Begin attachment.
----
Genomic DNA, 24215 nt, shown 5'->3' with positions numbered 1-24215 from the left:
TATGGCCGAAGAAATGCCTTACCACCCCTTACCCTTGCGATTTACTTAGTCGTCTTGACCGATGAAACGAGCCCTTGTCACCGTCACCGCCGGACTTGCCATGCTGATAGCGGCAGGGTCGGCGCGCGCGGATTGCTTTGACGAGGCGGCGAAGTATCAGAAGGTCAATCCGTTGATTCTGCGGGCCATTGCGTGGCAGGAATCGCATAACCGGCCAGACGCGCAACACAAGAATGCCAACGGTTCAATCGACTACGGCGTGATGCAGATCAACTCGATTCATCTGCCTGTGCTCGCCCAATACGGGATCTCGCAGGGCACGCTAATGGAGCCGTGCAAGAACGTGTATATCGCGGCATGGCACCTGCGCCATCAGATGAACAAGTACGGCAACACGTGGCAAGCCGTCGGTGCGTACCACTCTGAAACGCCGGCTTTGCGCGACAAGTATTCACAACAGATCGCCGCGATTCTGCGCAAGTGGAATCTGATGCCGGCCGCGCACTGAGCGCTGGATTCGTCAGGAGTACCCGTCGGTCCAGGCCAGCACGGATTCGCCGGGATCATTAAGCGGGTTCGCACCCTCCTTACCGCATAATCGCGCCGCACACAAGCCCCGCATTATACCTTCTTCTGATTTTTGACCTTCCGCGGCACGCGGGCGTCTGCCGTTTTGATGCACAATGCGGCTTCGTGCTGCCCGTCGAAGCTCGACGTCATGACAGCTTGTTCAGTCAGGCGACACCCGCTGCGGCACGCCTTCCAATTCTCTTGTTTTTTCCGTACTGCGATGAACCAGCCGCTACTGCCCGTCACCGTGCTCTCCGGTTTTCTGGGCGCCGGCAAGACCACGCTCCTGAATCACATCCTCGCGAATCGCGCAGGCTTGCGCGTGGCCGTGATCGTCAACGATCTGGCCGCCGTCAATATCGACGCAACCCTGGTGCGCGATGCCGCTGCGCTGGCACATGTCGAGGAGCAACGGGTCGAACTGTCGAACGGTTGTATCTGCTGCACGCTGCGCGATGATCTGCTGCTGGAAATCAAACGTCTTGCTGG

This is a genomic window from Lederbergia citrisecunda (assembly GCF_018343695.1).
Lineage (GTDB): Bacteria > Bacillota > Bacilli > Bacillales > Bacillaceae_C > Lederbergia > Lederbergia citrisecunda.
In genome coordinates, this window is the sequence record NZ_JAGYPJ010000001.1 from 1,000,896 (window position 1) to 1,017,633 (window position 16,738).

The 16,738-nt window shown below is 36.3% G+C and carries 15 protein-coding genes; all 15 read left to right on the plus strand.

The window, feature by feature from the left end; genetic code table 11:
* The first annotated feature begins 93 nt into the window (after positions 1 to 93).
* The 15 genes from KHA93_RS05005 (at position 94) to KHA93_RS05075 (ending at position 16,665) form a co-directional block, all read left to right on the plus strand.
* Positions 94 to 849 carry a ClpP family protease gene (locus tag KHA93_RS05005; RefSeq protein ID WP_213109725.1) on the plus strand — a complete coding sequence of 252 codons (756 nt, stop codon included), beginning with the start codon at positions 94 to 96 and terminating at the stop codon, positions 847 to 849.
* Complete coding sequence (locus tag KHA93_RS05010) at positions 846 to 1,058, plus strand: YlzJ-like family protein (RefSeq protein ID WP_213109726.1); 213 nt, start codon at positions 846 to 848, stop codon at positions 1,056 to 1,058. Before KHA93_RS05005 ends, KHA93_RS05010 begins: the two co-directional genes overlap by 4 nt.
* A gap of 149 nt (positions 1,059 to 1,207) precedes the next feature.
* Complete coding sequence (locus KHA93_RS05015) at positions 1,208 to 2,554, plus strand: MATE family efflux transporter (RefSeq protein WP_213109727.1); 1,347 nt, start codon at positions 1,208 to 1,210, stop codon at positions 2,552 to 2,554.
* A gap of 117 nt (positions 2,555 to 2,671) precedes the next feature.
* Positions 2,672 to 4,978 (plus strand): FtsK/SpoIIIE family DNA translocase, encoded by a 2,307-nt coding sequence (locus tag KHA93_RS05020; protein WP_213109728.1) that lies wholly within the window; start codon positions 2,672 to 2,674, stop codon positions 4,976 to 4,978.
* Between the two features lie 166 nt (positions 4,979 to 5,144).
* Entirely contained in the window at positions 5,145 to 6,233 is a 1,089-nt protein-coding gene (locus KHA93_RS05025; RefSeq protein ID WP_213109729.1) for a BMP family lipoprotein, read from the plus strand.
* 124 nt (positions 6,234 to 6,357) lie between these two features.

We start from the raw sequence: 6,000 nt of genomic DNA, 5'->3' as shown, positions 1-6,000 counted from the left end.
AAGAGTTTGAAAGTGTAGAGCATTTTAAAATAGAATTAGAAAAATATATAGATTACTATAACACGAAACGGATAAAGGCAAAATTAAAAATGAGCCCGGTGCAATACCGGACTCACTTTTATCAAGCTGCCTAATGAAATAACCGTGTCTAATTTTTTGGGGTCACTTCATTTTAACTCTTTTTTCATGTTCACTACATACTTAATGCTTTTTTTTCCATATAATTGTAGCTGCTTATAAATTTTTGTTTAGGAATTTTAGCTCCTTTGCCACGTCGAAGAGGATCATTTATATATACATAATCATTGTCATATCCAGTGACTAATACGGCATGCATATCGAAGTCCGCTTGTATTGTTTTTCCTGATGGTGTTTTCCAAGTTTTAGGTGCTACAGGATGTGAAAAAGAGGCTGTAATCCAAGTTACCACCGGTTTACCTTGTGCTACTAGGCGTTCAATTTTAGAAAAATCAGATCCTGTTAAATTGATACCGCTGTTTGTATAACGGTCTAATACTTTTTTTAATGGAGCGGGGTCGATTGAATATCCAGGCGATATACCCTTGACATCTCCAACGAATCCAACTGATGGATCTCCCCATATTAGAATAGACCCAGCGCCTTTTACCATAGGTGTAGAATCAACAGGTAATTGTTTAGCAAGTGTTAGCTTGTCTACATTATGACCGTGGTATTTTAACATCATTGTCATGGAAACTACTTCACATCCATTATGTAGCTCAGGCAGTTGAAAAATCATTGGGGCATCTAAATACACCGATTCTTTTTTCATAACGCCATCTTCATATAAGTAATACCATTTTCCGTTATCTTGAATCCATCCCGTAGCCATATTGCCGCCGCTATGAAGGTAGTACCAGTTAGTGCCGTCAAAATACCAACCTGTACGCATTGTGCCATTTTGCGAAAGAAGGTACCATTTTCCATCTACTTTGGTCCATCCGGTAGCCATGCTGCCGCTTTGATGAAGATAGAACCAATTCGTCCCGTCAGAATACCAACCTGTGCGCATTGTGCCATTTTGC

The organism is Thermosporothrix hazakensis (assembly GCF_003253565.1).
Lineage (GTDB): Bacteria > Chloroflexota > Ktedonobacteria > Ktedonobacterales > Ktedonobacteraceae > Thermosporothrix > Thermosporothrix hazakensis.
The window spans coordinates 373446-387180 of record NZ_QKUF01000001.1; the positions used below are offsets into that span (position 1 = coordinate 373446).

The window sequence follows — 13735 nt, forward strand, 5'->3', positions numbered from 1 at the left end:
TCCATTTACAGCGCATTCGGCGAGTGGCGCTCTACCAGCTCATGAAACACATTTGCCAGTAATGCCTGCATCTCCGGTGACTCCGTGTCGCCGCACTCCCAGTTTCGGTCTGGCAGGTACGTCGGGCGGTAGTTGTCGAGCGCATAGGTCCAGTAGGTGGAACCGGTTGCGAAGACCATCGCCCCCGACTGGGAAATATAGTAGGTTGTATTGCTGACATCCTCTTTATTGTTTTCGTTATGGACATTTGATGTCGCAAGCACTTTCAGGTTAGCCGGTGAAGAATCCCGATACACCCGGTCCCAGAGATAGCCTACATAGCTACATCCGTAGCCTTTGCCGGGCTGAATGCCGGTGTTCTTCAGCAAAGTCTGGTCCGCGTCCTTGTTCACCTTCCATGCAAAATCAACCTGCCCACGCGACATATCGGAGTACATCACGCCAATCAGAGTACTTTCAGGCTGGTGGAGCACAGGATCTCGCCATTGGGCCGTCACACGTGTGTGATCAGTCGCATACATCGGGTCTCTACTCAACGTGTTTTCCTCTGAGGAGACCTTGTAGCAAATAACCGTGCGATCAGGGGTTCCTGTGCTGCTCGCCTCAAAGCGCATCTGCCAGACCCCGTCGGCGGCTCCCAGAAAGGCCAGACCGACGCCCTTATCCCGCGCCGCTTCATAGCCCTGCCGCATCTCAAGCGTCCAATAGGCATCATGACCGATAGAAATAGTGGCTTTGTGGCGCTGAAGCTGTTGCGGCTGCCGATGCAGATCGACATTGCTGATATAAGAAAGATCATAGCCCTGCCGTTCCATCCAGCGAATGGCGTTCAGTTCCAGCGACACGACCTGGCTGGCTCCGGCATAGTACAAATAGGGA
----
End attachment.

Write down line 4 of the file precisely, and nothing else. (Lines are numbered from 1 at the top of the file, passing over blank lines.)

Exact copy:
Lineage (GTDB): Bacteria > Bacillota > Bacilli > Bacillales > Bacillaceae_C > Lederbergia > Lederbergia citrisecunda.